Ripples v1.01

Thank you to the 75 “guinea pigs” who agreed to subscribe
for a few weeks to see how this goes!

Ripples: An electronic postcard sent out by Stone Soup Seminars
version 1.01 [January 12, 1999]
copyright 1999 Stone Soup Seminars


The secret of success is to be ready when your opportunity comes.
-Benjamin Disraeli


[shared from a subscriber]

The 12 Warnings Signs of Health
1. The persistent presence of a support network
2. Chronic positive expectations; tendency to frame events in a
constructive light.
3. Episodic peak experiences.
4. Sense of spiritual involvement.
5. Increased sensitivity
6. Tendency to adapt to changing conditions.
7. Rapid response and recovery of adrenaline system due to repeated
8. Increased appetite for physical activity.
9. Tendency to identify and communicate feelings.
10. Repeated episodes of gratitude, generosity, and related emotions.
11. Compulsion to contribute to society.
12. Persistent use of humor.
*If five or more of these indicators are present in your life,
you may be at risk of full-blown health.
submitted by Kristen Hintz, Michigan State University [original source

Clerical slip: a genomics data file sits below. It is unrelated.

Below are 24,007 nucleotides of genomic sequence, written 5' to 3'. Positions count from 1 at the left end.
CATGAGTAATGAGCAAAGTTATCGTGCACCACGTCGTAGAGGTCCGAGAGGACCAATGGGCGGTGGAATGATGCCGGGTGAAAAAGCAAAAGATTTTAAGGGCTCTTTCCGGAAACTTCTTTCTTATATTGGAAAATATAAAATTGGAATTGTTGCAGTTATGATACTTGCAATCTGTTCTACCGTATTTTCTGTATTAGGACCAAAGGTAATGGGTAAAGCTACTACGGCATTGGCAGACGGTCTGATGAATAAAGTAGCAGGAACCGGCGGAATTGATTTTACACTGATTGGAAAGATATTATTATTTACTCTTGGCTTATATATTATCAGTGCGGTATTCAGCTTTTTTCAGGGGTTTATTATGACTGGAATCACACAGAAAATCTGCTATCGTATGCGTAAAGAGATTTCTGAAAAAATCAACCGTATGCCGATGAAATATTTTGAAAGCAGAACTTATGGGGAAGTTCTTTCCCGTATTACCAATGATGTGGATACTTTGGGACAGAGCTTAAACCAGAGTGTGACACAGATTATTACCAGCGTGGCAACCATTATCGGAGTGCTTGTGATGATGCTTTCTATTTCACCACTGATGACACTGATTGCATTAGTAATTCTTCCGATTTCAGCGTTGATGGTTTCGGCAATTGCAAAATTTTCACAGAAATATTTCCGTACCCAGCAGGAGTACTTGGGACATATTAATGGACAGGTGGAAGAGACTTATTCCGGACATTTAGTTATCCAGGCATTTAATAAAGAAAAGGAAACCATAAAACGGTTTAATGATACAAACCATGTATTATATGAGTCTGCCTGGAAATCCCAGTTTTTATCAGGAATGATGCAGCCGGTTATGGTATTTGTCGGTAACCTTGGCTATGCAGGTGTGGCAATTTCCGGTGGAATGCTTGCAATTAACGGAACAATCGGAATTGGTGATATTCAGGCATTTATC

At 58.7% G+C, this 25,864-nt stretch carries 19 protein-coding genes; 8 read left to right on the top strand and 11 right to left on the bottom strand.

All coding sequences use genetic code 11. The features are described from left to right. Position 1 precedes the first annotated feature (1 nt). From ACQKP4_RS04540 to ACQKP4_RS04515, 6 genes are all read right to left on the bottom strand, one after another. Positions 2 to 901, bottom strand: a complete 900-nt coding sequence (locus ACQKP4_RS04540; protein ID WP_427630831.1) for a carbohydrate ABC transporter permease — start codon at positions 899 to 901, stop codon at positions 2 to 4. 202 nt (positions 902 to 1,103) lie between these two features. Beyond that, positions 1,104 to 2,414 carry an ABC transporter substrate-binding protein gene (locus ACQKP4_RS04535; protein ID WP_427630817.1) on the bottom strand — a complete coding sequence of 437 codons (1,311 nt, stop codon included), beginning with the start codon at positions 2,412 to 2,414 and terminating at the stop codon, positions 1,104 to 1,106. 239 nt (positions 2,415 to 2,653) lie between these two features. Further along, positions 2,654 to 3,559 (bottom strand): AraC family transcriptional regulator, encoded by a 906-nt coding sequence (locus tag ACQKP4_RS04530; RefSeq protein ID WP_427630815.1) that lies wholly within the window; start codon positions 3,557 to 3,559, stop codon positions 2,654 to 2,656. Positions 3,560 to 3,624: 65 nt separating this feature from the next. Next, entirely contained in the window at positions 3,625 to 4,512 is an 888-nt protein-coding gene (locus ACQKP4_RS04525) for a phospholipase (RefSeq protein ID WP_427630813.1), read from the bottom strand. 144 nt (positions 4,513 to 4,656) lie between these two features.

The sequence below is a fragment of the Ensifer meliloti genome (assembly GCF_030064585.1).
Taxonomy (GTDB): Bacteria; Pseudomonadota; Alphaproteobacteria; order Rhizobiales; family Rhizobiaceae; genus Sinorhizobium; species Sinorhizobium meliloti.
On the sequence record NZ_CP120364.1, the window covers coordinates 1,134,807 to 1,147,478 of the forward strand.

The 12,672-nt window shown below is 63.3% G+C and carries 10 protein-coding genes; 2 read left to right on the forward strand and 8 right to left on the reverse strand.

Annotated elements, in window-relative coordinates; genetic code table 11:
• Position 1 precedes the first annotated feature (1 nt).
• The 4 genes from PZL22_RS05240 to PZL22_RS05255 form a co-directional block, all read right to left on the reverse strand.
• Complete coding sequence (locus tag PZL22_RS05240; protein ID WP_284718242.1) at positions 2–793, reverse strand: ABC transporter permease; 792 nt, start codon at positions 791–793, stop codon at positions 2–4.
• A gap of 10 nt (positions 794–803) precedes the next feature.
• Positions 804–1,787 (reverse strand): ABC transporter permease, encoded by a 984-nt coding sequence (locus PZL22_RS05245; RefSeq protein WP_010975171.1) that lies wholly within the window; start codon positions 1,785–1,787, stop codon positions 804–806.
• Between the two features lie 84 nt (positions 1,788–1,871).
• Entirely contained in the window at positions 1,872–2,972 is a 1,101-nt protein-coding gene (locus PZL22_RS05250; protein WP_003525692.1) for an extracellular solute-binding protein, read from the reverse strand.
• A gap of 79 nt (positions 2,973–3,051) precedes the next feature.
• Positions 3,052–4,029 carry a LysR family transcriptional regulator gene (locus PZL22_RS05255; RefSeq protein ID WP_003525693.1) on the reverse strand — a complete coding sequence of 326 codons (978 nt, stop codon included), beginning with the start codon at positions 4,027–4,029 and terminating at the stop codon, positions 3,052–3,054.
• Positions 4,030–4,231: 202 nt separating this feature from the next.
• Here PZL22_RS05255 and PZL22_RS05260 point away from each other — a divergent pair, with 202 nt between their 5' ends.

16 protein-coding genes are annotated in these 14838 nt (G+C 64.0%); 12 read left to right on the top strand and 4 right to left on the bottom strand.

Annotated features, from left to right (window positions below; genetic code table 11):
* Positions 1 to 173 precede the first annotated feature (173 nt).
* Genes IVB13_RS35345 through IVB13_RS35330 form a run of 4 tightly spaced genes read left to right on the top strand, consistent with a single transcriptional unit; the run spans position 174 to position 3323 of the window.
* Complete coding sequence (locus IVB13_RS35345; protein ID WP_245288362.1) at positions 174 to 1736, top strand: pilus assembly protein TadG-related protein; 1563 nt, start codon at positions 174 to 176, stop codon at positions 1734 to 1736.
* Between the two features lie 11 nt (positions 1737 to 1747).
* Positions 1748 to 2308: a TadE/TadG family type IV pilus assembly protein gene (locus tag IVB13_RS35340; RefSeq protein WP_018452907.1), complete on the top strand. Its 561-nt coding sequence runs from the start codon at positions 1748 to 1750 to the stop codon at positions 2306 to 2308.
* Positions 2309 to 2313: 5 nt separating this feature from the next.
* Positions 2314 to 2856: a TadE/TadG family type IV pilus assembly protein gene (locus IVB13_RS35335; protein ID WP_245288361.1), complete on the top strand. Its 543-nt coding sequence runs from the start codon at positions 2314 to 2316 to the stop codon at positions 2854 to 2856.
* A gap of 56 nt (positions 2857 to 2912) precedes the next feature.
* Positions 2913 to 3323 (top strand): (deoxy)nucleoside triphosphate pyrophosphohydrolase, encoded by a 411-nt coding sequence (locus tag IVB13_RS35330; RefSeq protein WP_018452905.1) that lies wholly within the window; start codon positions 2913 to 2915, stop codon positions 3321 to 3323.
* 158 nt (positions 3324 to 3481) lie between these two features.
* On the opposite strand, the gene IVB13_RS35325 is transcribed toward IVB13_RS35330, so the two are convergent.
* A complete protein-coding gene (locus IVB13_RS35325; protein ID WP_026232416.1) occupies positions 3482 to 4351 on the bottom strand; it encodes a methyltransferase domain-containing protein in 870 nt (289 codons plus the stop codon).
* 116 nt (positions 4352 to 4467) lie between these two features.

Imagine my surprise when, at the end of a long but incredibly adventurous
day with the dynamic residence life staff at Central Michigan University, a
student approached me and said, “Paul, this is my favorite book and I
want you to have it.” Well, Cory has a great favorite book: “If You’re Afraid
of the Dark, Remember the Night Rainbow” by Cooper Edens (Aladdin
Paperbacks, 1979). It is a tiny book, with 20 delightful illustrations and
about that many statements like this: “If you have butterflies in your
stomach, ask them into your heart. Thank you, Cory! [If anyone else has a
book to recommend, let me know!]

[from a recent Stone Soup Seminar]

While I was in Mt. Pleasant, Michigan with the CMU staff over the weekend
(see above), I had a discussion with a few staff members about not getting
paid what we are worth. I was reminded that our system does not always
provide for adequate financial compensation for the value our work has to
society. If it did, nurses and teachers (and residence life staff members!)
and scores of others would make much more $$$, and drug dealers
would make far less. While I support people making every effort to
increase their salary, I encourage them to assess other forms of
compensation! Have you met anyone in your job that you are glad to call
“friend?” Have you learned anything about life or about yourself that they
did not teach us in school? Is your current position developing some
valuable skills that will help you out in the future? How many smiles,
laughs, or other good times did you get paid this month because you were at


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